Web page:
It all started with a t-shirt.
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In 1993, Marc Ecko launched his brand, ecko unltd, creating shirts that gained attention with unique street style blending graffiti, skateboarding and hip-hop and eventually growing into a billion-dollar fashion and lifestyle brand.
Almost a decade later, Ecko realized there weren't any media platforms serving that same audience. So, in 2002 he created Complex, a print magazine that catered to male millennials and was later expanded into a digital brand with the help of Rich Antoniello, who now serves as CEO.
Now, Complex Media includes more than 110 websites with 50 million unique users each month. They've been listed as one of the most valuable internet startups, winning awards for their original content and constantly growing their digital publications for niche audiences. Earlier this year, Verizon and Hearst bought Complex Media, valuing the company between $250 million and $300 million.
Both veterans of the media landscape, Ecko and Antoniello shared what they see as the future of unique content on a recent episode of Real Biz with Rebecca Jarvis. To stand out in what seems like a constant stream of uploads, here are three ways they believe a brand can reach its audience:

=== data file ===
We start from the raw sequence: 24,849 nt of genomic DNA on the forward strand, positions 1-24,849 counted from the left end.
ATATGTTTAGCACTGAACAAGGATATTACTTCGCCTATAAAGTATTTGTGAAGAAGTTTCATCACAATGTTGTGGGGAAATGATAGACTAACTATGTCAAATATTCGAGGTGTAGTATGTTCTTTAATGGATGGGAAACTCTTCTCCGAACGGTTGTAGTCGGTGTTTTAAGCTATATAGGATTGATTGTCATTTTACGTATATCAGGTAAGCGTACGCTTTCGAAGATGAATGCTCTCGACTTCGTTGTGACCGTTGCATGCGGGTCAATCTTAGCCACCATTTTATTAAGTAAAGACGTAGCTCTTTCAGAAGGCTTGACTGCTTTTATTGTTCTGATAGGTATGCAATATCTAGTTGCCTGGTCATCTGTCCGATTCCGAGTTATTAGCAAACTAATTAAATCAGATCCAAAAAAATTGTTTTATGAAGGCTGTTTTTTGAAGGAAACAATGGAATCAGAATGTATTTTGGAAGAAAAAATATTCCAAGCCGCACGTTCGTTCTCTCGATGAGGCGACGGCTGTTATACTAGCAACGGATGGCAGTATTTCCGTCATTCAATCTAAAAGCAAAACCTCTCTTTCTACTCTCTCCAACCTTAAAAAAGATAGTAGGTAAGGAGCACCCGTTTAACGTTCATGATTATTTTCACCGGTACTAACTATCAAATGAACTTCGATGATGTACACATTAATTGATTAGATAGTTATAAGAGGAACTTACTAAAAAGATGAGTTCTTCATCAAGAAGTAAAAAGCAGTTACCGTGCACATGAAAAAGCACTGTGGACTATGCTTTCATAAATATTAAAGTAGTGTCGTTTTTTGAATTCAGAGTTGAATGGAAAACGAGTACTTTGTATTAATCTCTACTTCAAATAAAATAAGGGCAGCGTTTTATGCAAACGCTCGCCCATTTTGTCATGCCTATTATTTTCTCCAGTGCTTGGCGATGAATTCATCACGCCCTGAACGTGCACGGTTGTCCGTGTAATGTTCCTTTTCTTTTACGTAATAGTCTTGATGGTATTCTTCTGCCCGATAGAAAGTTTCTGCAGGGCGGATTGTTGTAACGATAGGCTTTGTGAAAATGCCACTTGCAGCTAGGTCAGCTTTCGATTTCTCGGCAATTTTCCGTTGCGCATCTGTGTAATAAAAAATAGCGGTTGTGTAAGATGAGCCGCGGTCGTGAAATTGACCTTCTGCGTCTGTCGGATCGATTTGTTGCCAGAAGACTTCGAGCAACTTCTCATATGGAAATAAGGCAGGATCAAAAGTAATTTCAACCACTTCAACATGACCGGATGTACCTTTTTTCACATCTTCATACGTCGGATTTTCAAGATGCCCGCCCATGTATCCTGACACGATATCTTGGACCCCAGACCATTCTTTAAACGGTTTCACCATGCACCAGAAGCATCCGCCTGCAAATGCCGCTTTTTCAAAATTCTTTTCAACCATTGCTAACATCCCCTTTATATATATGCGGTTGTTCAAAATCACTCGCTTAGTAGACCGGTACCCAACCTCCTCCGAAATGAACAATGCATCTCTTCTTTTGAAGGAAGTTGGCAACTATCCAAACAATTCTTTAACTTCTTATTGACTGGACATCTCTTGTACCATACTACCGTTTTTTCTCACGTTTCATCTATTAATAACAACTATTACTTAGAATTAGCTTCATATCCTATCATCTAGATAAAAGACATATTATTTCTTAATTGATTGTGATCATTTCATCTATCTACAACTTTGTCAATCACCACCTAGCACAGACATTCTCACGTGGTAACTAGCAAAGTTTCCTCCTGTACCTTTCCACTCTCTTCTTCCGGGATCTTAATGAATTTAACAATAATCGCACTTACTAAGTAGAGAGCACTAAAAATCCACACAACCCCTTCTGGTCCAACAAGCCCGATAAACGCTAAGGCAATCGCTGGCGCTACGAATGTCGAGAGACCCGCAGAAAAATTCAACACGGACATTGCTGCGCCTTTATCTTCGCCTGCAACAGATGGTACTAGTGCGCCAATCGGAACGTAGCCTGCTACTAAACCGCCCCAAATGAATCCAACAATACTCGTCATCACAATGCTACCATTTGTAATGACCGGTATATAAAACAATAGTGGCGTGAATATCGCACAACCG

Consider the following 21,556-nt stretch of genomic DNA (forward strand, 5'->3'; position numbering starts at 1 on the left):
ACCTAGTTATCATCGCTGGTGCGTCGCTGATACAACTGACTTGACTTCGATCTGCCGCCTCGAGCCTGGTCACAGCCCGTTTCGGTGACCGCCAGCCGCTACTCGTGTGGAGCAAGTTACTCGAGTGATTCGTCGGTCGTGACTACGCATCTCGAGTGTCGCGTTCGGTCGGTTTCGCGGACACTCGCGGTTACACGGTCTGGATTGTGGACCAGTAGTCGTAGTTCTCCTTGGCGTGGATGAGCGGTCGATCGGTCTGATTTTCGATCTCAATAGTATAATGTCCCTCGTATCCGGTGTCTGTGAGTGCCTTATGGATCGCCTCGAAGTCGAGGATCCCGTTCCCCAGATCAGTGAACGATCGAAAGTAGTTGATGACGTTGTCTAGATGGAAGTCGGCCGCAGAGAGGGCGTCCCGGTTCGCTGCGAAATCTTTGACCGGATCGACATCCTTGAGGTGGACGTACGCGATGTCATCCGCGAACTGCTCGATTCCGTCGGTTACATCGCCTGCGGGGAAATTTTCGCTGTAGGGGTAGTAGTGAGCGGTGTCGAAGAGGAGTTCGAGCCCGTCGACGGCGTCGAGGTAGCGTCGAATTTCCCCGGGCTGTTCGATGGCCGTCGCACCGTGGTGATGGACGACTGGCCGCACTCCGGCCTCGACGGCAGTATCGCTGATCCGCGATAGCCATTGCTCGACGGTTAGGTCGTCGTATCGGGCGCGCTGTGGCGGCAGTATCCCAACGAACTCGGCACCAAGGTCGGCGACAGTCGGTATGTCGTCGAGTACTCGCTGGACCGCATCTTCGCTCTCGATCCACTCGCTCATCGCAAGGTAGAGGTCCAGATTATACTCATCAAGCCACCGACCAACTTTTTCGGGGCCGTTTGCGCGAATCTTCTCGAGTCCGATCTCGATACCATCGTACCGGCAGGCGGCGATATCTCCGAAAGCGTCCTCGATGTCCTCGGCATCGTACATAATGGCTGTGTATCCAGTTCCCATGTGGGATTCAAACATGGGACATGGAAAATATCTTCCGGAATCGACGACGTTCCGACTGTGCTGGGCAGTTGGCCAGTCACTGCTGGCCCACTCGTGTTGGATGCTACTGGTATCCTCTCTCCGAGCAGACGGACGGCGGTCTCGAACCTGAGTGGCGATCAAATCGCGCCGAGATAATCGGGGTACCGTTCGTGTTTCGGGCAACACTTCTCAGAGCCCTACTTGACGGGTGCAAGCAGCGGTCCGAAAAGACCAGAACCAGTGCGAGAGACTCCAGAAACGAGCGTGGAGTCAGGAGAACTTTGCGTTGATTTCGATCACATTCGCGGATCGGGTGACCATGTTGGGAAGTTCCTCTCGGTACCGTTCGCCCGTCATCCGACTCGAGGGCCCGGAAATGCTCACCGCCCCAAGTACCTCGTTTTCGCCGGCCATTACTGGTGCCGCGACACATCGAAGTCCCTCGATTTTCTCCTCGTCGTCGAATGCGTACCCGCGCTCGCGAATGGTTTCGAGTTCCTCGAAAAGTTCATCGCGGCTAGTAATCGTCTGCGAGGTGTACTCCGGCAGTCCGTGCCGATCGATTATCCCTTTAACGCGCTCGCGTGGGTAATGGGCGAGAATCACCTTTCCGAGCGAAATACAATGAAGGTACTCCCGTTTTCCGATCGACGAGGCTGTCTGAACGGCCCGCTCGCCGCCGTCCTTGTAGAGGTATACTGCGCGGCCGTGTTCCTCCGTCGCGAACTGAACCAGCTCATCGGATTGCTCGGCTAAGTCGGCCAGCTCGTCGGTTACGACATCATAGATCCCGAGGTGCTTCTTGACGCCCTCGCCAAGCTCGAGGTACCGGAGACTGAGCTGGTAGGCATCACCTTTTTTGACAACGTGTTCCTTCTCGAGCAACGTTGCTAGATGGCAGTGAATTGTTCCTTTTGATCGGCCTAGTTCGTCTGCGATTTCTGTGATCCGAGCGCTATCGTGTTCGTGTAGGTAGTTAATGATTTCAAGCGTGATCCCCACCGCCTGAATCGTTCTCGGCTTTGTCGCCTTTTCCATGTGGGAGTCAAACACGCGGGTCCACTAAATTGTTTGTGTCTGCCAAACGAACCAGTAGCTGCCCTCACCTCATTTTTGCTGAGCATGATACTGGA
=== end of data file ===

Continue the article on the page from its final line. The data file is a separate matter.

1. Intimacy In a world full of 'influencers,' both Antoniello and Ecko agree: it's better to be unique. Instead of trying to create for the masses, create for the individual and make the experience feel singular.
"I think there's a lack of intimacy in the market now, I think that it creates a lot of opportunity," said Ecko. "If you could sort of break through the claustrophobic veneer of digital media and create an intimate relationship, it needn't be measured by being the biggest today."
For anyone seeking 'Insta-fame,' Antoniello asks the question:
"Throwing a hashtag up with a brand on top of an Instagram photo, how much value are you really getting there?"
One of the keys to Complex's success has been the brand's ability to adapt to changing tastes and media landscapes.
"You used to just build an audience and you'd be popular, you'd have it for 5-7 years to monetize it, maybe even 10," Antoniello said. "Now you've got really 18-24 months whether you slowdown in audience, or slowdown in revenue."
Keeping up with trends is more accessible than ever with social media and easy-to-read analytics: 'likes' and numbers of views under social post show how and where audiences are engaging with content.
"We just keep shedding our skin," said Ecko.
In other words: those who rest are those who rust.
3. Risk "Everybody likes to be like, 'Well you're the Uber of this, it's close to that model, it makes me feel comfortable.'" Antoniello said. Instead of looking at someone else's success and trying to emulate their method with your own idea, be bold and venture down an unknown path.
"It's the people that take the step outs that are the ones that have long term success, that create, that are the disruptors."
That may sound too obvious and simple and raise the question,"Why doesn't everyone do that?" But, Ecko said, the reason he thinks it's rare is, "That's creatively scary."